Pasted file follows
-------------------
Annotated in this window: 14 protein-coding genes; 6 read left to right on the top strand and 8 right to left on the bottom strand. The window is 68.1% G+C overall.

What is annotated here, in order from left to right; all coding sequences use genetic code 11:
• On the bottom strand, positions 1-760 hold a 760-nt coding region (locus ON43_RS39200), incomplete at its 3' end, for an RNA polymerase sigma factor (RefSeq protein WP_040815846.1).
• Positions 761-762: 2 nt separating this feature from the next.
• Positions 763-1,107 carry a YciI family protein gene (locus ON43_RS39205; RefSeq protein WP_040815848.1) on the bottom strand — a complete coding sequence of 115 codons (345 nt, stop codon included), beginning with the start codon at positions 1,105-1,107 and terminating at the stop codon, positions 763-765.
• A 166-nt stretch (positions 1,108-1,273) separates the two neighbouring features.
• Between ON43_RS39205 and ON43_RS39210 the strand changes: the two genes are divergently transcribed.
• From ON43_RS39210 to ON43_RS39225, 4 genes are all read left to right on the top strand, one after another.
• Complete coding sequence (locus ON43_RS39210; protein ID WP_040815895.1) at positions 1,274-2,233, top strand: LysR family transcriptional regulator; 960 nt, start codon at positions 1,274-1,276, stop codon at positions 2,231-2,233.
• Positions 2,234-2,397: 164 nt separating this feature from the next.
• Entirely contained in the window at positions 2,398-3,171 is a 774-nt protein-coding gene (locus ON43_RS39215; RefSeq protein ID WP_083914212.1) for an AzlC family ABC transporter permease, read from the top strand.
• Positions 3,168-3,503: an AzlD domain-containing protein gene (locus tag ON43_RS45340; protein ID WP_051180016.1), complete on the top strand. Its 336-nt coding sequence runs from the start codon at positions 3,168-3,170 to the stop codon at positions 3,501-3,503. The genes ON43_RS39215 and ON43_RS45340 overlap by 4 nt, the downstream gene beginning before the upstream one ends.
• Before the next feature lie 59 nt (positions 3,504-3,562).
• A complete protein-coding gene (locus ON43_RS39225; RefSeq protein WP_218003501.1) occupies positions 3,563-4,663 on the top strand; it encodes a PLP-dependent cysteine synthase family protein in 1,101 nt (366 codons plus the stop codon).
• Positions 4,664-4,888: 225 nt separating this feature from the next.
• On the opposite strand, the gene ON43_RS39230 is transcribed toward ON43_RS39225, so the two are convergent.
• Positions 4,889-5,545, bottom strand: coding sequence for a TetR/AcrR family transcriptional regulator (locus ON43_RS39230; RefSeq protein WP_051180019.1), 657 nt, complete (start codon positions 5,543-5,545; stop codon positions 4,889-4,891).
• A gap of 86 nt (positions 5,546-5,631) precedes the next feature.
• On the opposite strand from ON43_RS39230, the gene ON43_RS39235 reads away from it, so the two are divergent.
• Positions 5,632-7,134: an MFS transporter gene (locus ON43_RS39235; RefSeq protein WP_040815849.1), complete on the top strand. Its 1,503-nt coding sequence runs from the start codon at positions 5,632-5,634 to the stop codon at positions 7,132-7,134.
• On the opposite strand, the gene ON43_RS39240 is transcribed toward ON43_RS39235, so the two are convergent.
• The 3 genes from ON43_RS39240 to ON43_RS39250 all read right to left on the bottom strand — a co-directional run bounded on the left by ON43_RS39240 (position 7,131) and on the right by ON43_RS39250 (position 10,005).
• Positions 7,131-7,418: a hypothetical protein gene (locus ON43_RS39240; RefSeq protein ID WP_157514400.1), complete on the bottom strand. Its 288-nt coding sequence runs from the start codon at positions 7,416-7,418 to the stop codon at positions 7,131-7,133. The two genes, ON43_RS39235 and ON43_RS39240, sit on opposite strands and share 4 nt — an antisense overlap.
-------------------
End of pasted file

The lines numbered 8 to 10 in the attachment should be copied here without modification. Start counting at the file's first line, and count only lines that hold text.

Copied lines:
• From ON43_RS39210 to ON43_RS39225, 4 genes are all read left to right on the top strand, one after another.
• Complete coding sequence (locus ON43_RS39210; protein ID WP_040815895.1) at positions 1,274-2,233, top strand: LysR family transcriptional regulator; 960 nt, start codon at positions 1,274-1,276, stop codon at positions 2,231-2,233.
• Positions 2,234-2,397: 164 nt separating this feature from the next.